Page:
What is Bursa?

, , Leave a comment

What is Bursa?
A bursa is a sac or soft-tissue envelope that can commonly be found in various parts of the body, especially in areas where two components frequently come in contact with each other. In areas where friction is a common occurrence between one bony part to another, or a tendon passing through a bony part, a bursa is needed to sort of cover or envelope this area with synovial fluid. Because of this fluid, the two soft-tissue structures involved may move smoothly and efficiently with less friction. Like when a muscle or tendon attaches to a bony part, a bursa is necessary to allow smooth and painless movement. Otherwise, if no lubrication from the synovial fluid is provided, pain and discomfort during movement may occur.

Common bursas in the body are present in several joints including the shoulder joint, the hip joint, the elbows, and the knees. All these joints involve constant movement with underlying muscle tissue, bone tissue, and tendon. When there is a problem in these areas, a bursitis may occur. A bursitis refers to the inflammation of a particular bursa and it may be due repetitive joint movement, pressure on the joint or bursa, or other joint problems like arthritis. Bursitis may also occur from direct trauma to a particular joint. A direct blow to a joint will cause inflammatory changes and swelling leading to other symptoms like pain and difficulty in movement. A bursa may also be inflamed because of infection to a part of the joint.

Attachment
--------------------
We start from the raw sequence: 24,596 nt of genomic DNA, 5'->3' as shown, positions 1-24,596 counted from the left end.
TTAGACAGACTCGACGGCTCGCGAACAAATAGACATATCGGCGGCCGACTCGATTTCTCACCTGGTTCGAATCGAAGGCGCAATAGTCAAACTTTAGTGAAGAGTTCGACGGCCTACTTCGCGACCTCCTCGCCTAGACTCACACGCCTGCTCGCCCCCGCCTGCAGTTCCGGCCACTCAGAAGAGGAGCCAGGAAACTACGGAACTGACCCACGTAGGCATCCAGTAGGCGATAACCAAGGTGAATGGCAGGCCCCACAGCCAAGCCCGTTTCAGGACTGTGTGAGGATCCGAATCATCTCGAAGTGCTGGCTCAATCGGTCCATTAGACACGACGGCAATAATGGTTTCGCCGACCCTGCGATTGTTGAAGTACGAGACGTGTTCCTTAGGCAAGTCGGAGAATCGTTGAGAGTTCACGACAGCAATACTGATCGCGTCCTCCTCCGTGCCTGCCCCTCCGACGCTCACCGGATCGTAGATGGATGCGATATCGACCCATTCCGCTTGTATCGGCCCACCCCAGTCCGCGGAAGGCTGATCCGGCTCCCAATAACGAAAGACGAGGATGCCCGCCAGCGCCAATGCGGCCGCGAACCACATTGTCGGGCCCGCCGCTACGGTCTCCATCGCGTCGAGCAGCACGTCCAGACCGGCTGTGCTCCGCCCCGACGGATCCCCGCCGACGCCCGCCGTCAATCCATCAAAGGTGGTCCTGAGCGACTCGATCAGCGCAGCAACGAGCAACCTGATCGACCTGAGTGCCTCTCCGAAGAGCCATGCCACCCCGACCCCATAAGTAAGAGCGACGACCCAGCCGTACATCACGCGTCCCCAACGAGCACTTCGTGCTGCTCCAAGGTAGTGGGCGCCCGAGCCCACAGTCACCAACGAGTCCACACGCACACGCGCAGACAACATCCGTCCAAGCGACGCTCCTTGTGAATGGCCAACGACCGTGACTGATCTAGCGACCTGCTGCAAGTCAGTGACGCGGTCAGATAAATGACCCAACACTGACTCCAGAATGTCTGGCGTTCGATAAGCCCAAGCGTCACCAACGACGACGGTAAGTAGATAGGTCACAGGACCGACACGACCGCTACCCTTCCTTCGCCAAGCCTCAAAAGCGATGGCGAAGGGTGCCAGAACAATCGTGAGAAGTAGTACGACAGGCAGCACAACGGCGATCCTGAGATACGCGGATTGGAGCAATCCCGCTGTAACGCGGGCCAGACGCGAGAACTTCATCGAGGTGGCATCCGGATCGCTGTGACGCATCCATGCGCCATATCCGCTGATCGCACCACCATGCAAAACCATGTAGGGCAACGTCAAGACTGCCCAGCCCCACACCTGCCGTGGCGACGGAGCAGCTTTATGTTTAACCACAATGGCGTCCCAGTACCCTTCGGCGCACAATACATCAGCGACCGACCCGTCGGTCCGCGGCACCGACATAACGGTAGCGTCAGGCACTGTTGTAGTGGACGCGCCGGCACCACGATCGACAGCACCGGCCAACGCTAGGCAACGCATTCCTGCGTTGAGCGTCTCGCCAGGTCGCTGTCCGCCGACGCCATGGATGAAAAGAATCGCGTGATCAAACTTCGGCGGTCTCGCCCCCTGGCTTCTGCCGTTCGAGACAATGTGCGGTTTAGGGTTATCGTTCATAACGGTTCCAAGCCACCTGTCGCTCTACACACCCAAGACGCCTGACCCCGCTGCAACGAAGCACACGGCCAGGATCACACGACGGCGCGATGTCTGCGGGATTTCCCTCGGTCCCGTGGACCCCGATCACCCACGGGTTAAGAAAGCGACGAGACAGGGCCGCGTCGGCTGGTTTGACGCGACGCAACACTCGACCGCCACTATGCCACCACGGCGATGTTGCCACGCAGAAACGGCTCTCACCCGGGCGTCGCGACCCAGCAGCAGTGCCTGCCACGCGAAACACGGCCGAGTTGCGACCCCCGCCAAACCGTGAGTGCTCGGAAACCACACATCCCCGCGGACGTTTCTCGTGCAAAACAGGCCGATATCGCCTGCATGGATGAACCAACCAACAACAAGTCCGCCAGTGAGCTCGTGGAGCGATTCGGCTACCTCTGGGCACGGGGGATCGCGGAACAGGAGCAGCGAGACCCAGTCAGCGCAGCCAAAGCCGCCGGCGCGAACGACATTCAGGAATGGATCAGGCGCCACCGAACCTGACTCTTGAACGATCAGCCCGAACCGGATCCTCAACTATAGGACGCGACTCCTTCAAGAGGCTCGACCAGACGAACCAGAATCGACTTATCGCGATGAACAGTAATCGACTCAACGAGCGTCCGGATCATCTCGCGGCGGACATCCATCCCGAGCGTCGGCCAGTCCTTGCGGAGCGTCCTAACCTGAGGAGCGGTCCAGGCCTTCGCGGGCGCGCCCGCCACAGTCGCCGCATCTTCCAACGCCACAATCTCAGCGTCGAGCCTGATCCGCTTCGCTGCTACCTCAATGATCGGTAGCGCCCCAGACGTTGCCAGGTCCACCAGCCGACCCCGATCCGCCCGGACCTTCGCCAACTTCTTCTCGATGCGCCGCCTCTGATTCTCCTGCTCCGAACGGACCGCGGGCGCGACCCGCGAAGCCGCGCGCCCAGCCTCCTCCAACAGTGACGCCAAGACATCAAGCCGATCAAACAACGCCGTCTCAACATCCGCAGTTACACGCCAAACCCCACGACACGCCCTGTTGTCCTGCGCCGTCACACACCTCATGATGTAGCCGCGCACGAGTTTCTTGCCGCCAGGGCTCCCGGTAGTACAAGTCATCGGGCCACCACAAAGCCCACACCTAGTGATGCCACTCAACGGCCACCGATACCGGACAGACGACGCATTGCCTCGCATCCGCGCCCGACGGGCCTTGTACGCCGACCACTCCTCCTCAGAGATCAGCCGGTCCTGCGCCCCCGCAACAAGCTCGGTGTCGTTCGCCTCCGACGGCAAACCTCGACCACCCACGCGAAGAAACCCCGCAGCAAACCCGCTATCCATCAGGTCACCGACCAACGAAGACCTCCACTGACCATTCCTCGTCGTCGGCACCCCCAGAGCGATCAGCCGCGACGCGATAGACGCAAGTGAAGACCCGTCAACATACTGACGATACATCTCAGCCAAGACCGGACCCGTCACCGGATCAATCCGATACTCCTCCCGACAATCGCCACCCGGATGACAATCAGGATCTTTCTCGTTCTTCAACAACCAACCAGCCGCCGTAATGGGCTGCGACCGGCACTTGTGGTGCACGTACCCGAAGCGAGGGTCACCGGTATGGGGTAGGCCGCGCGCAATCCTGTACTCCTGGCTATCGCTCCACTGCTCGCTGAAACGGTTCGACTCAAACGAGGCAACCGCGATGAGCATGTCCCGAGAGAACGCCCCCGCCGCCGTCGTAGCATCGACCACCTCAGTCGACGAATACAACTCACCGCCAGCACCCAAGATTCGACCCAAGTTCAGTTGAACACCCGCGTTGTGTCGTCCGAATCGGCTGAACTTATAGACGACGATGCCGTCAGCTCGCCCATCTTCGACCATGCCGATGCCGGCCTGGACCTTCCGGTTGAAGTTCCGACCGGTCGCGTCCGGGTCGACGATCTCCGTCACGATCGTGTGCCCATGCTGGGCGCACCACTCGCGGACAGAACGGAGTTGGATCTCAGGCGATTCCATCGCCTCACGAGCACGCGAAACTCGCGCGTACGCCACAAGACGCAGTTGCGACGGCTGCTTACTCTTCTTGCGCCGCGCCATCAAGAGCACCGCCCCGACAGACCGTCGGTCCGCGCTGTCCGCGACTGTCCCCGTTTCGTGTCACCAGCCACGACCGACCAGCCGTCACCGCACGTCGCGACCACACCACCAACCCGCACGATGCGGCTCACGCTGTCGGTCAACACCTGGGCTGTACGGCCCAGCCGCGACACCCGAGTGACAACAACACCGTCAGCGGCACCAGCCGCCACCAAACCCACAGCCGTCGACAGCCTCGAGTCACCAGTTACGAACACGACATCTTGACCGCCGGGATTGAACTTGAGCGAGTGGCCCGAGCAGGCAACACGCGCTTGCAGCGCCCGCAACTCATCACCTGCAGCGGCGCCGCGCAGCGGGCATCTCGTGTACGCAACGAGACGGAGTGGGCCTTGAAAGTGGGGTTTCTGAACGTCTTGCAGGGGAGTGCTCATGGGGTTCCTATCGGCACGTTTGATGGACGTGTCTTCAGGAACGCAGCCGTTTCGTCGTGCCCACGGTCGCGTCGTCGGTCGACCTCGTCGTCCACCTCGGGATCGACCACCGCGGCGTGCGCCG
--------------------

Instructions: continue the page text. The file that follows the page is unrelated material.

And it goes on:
Learn English Through Pdf | English...
Learn English Through Pdf | English Conversation About Historical Place

Treatment for inflammation to a bursa typically starts with anti-pain and anti-inflammatory drugs. Some patients are prescribed with oral pills while others need stronger drugs in the form of injections. Those with arthritic conditions may also be referred to physical therapy sessions to help them with exercise treatment options. For severe cases, surgery may be necessary.

Tea Time Quiz

[forminator_poll id="23176"]
 

Leave a Reply